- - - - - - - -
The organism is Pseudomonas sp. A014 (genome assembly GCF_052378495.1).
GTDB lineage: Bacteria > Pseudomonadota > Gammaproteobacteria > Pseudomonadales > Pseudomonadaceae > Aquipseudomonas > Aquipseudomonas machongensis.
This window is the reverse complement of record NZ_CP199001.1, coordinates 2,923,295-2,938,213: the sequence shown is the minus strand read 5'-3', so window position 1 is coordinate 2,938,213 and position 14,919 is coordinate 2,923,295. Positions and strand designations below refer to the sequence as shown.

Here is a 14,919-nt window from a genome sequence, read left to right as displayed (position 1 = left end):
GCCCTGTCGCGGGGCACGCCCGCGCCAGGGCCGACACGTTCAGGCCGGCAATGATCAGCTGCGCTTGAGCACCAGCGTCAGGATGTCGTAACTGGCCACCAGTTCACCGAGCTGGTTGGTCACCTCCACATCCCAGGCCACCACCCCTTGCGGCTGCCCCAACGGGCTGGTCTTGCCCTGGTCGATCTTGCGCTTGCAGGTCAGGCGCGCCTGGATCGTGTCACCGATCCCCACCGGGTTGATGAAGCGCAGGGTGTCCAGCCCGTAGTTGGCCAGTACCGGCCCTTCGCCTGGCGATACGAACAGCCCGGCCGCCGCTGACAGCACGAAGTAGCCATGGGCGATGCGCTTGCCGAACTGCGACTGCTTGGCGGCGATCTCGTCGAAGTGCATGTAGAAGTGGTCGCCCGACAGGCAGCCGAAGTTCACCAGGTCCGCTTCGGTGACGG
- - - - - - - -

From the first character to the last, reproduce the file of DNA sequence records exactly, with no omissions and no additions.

The organism is Pseudomonas sp. A014 (genome assembly GCF_052378495.1).
GTDB lineage: Bacteria > Pseudomonadota > Gammaproteobacteria > Pseudomonadales > Pseudomonadaceae > Aquipseudomonas > Aquipseudomonas machongensis.
This window is the reverse complement of record NZ_CP199001.1, coordinates 2,923,295-2,938,213: the sequence shown is the minus strand read 5'-3', so window position 1 is coordinate 2,938,213 and position 14,919 is coordinate 2,923,295. Positions and strand designations below refer to the sequence as shown.

Here is a 14,919-nt window from a genome sequence, read left to right as displayed (position 1 = left end):
GCCCTGTCGCGGGGCACGCCCGCGCCAGGGCCGACACGTTCAGGCCGGCAATGATCAGCTGCGCTTGAGCACCAGCGTCAGGATGTCGTAACTGGCCACCAGTTCACCGAGCTGGTTGGTCACCTCCACATCCCAGGCCACCACCCCTTGCGGCTGCCCCAACGGGCTGGTCTTGCCCTGGTCGATCTTGCGCTTGCAGGTCAGGCGCGCCTGGATCGTGTCACCGATCCCCACCGGGTTGATGAAGCGCAGGGTGTCCAGCCCGTAGTTGGCCAGTACCGGCCCTTCGCCTGGCGATACGAACAGCCCGGCCGCCGCTGACAGCACGAAGTAGCCATGGGCGATGCGCTTGCCGAACTGCGACTGCTTGGCGGCGATCTCGTCGAAGTGCATGTAGAAGTGGTCGCCCGACAGGCAGCCGAAGTTCACCAGGTCCGCTTCGGTGACGG